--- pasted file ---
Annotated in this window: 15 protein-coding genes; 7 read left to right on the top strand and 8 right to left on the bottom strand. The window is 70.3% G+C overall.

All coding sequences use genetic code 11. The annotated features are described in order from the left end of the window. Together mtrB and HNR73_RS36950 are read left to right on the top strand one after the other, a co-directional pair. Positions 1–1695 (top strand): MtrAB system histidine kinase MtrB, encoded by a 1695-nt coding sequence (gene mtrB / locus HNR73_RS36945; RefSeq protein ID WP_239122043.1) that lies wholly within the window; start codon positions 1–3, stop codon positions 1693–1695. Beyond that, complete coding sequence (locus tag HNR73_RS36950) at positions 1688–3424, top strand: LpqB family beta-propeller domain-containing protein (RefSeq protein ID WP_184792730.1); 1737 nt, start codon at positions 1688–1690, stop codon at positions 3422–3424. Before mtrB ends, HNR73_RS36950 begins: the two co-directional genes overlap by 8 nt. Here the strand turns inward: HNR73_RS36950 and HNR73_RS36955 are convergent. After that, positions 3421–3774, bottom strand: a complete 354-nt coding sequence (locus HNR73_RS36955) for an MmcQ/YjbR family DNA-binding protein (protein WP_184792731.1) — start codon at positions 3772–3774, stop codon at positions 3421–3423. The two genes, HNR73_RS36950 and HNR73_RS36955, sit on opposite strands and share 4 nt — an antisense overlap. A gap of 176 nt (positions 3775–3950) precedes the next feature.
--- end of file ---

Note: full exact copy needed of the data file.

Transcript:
Annotated in this window: 15 protein-coding genes; 7 read left to right on the top strand and 8 right to left on the bottom strand. The window is 70.3% G+C overall.

All coding sequences use genetic code 11. The annotated features are described in order from the left end of the window. Together mtrB and HNR73_RS36950 are read left to right on the top strand one after the other, a co-directional pair. Positions 1–1695 (top strand): MtrAB system histidine kinase MtrB, encoded by a 1695-nt coding sequence (gene mtrB / locus HNR73_RS36945; RefSeq protein ID WP_239122043.1) that lies wholly within the window; start codon positions 1–3, stop codon positions 1693–1695. Beyond that, complete coding sequence (locus tag HNR73_RS36950) at positions 1688–3424, top strand: LpqB family beta-propeller domain-containing protein (RefSeq protein ID WP_184792730.1); 1737 nt, start codon at positions 1688–1690, stop codon at positions 3422–3424. Before mtrB ends, HNR73_RS36950 begins: the two co-directional genes overlap by 8 nt. Here the strand turns inward: HNR73_RS36950 and HNR73_RS36955 are convergent. After that, positions 3421–3774, bottom strand: a complete 354-nt coding sequence (locus HNR73_RS36955) for an MmcQ/YjbR family DNA-binding protein (protein WP_184792731.1) — start codon at positions 3772–3774, stop codon at positions 3421–3423. The two genes, HNR73_RS36950 and HNR73_RS36955, sit on opposite strands and share 4 nt — an antisense overlap. A gap of 176 nt (positions 3775–3950) precedes the next feature.